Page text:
[14 September 2010]
PopMatters Associate Multimedia Editor
Bernard Tschumi’s Architecture and Disjunction is a collection of his essays on post-structuralism. Overall, they engage with the idea of applying Derrida’s theories about how people interact with meaning in art to architecture and space. If you need a basic rundown on some ways that architecture and video games relate to one another, you can check out my column on the subject. This is a bit more complicated and explores how interaction creates or destroys meaning in a virtual space. I’ve done my best to make this accessible to someone with no background (or interest) in these fields, but it only works for so long.
The first thing that you need to know is that anytime you see the word “post” next to a term for an artistic movement, it means that they’re talking about the artistic reaction to that movement. So, structuralism is a movement that roughly started with Kenzo Tange in 1960 when he was designing the new Tokyo Bay. It was an abandoning of functionalism, or the idea of making a building super-efficient, and instead organizing it around how people engage with one another. Video game design is extremely structuralist in this sense, all spaces are built around playtesting and studying how people respond to them. Changes are made to change the space to fit a designer’s vision for what people should be doing in that area. Post-structuralism, as a branch of post-modernism, is the idea that the meaning of a place comes from events and spaces relationships to other parts of a whole. Meaning is not controlled by any one specific design, person, or action but rather by all of these things working together. Keep in mind that post-modernism in architecture is not the same thing as post-modernism in the arts. To an artist, it means a critical practice. To an architect, it is a visual aesthetic (17).
Tschumi argues that it doesn’t matter what you try to force a space into being, people will define that space themselves in connection to other parts. Although spaces and words take on meaning because of their organization, all it takes is a bit of poking around to realize that this process can be pulled apart. He illustrates this point with a word play, “the football player skates across the battlefield.” Individually those nouns and verbs mean totally different things then when they do lumped together. A battlefield with football players on it is not the same thing as a war zone, particularly if there are people skating around. The purpose of creating the jangled phrase is to make a reader become aware of the meaning creation process when describing a space. He breaks down the key defining elements of this idea as “space”, “event”, and “activity” (1). He further explains, “In architecture such disjunction implies that at no moment can any part become a synthesis or self-sufficient totality; each part leads to another, and every construction is off-balance, constituted by the traces of another construction” (212). That is, you can’t accurately discuss one of these things without the other.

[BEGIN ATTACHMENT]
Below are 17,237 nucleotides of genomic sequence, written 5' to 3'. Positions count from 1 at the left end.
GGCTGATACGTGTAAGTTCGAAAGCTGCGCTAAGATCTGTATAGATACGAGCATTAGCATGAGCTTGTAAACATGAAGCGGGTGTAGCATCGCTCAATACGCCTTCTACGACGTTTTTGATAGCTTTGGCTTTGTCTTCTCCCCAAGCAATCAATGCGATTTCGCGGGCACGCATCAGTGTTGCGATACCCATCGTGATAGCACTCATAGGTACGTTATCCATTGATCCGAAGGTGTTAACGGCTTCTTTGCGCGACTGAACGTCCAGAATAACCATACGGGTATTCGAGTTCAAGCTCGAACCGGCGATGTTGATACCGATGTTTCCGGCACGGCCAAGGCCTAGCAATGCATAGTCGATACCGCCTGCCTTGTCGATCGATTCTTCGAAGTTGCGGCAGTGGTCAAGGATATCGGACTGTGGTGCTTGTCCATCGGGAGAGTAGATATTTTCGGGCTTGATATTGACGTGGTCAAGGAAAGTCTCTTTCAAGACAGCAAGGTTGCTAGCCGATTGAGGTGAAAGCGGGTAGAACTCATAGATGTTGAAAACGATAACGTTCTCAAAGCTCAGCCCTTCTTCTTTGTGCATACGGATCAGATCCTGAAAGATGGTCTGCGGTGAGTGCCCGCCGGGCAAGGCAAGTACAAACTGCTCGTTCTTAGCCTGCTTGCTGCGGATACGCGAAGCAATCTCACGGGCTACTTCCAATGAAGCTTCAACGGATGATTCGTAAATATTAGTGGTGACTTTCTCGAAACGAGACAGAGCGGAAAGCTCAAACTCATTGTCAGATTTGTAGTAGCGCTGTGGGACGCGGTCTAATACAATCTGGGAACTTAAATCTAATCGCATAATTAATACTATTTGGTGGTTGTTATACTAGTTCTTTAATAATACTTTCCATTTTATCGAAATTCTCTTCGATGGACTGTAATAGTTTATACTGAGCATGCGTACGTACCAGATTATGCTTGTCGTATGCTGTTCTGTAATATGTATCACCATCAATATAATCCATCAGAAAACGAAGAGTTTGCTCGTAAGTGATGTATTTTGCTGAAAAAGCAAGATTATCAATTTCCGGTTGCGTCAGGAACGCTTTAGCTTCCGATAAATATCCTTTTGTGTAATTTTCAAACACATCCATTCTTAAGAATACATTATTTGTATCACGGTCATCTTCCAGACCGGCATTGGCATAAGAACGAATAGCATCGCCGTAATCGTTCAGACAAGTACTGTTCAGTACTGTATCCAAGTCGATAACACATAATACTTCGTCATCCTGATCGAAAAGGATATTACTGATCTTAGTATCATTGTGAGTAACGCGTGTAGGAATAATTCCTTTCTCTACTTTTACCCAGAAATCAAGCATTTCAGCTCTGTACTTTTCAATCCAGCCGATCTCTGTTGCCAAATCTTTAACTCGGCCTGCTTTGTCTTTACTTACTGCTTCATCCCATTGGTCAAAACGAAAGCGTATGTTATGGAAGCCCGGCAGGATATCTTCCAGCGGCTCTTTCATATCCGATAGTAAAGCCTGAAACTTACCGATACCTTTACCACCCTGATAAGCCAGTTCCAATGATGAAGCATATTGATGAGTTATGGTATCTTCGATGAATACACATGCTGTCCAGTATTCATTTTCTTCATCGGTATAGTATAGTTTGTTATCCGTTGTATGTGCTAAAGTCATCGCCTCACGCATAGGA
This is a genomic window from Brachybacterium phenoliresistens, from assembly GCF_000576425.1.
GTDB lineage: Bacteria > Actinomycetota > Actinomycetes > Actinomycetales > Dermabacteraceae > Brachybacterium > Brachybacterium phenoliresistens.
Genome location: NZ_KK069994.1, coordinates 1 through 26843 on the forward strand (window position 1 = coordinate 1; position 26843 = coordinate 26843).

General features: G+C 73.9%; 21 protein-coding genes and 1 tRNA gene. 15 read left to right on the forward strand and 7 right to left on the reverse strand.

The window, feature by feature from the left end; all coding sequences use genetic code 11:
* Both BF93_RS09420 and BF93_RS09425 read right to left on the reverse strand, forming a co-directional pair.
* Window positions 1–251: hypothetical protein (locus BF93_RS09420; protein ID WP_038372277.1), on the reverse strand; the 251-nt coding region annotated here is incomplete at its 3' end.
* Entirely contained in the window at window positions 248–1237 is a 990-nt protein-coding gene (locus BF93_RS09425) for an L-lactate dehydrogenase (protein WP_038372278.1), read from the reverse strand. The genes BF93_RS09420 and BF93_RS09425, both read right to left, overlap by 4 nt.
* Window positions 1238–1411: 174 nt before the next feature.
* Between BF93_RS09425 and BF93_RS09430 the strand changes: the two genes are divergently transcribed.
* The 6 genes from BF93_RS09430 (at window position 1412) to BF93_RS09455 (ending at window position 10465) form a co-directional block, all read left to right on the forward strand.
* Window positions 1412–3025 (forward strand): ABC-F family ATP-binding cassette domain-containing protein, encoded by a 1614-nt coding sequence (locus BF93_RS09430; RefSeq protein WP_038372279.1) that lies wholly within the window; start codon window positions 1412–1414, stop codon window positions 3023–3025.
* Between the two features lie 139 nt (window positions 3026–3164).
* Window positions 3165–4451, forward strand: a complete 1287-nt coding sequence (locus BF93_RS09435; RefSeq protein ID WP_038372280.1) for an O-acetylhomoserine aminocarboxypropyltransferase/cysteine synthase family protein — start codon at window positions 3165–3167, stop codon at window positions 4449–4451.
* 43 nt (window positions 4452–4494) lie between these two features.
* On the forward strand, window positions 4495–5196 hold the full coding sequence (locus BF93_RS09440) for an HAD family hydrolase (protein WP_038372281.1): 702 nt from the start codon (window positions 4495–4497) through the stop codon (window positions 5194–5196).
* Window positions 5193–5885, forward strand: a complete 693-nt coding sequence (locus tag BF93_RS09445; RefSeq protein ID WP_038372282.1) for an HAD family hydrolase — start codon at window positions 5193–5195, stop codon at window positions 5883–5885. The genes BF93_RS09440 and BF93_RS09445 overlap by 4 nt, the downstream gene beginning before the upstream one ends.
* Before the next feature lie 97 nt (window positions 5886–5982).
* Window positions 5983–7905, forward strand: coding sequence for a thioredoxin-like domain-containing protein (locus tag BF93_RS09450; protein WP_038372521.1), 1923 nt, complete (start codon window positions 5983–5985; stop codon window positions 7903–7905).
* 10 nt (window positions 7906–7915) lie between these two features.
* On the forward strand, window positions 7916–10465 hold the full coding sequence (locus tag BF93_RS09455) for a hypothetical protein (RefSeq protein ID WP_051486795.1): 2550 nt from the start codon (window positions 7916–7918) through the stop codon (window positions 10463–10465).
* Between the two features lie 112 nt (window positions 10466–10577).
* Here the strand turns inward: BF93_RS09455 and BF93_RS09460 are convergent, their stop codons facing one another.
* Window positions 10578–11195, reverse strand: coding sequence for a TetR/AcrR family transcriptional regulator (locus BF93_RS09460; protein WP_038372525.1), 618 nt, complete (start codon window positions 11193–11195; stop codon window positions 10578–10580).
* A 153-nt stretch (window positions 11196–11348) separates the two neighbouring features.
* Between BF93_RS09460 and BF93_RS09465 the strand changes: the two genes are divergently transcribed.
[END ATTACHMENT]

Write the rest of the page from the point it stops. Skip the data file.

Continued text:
Like most post-modernist thinking, Tschumi is very adamant about there being no concrete meaning for a space because it can’t ever be just one thing. He writes, “Architectural space is neutral, there is no such thing as socialist or fascist architecture, just architecture in a socialist or fascist society” (8). Meaning is created in a participatory manner from the influence of outside forces in this way, never independently of them. Video games are interesting in that there is the content aspect where meaning is clearly up to the player, however, they also have a more concrete foundation in their design. Take something like a level in an FPS: there’s what the plot says is going on, there’s the actions of the player, and then there’s the design puzzle created via the enemies.